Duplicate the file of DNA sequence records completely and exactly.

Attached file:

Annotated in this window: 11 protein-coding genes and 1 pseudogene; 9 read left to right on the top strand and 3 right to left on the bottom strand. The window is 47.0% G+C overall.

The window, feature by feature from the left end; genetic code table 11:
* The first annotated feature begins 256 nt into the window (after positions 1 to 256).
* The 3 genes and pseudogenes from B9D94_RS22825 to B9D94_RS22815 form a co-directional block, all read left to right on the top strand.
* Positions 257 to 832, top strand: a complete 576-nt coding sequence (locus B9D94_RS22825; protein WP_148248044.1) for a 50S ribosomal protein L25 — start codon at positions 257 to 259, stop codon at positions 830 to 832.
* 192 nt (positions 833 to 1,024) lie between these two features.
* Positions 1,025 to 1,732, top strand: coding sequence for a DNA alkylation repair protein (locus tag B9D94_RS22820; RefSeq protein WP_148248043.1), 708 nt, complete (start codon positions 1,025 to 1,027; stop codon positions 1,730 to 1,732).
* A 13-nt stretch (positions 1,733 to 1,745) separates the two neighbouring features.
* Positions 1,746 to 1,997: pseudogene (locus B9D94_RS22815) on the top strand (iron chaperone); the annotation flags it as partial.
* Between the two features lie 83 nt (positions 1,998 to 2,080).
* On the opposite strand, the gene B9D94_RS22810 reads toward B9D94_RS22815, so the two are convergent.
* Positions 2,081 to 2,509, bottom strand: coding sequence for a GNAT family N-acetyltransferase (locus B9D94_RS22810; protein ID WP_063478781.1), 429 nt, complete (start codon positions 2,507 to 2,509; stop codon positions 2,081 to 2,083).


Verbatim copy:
Annotated in this window: 11 protein-coding genes and 1 pseudogene; 9 read left to right on the top strand and 3 right to left on the bottom strand. The window is 47.0% G+C overall.

The window, feature by feature from the left end; genetic code table 11:
* The first annotated feature begins 256 nt into the window (after positions 1 to 256).
* The 3 genes and pseudogenes from B9D94_RS22825 to B9D94_RS22815 form a co-directional block, all read left to right on the top strand.
* Positions 257 to 832, top strand: a complete 576-nt coding sequence (locus B9D94_RS22825; protein WP_148248044.1) for a 50S ribosomal protein L25 — start codon at positions 257 to 259, stop codon at positions 830 to 832.
* 192 nt (positions 833 to 1,024) lie between these two features.
* Positions 1,025 to 1,732, top strand: coding sequence for a DNA alkylation repair protein (locus tag B9D94_RS22820; RefSeq protein WP_148248043.1), 708 nt, complete (start codon positions 1,025 to 1,027; stop codon positions 1,730 to 1,732).
* A 13-nt stretch (positions 1,733 to 1,745) separates the two neighbouring features.
* Positions 1,746 to 1,997: pseudogene (locus B9D94_RS22815) on the top strand (iron chaperone); the annotation flags it as partial.
* Between the two features lie 83 nt (positions 1,998 to 2,080).
* On the opposite strand, the gene B9D94_RS22810 reads toward B9D94_RS22815, so the two are convergent.
* Positions 2,081 to 2,509, bottom strand: coding sequence for a GNAT family N-acetyltransferase (locus B9D94_RS22810; protein ID WP_063478781.1), 429 nt, complete (start codon positions 2,507 to 2,509; stop codon positions 2,081 to 2,083).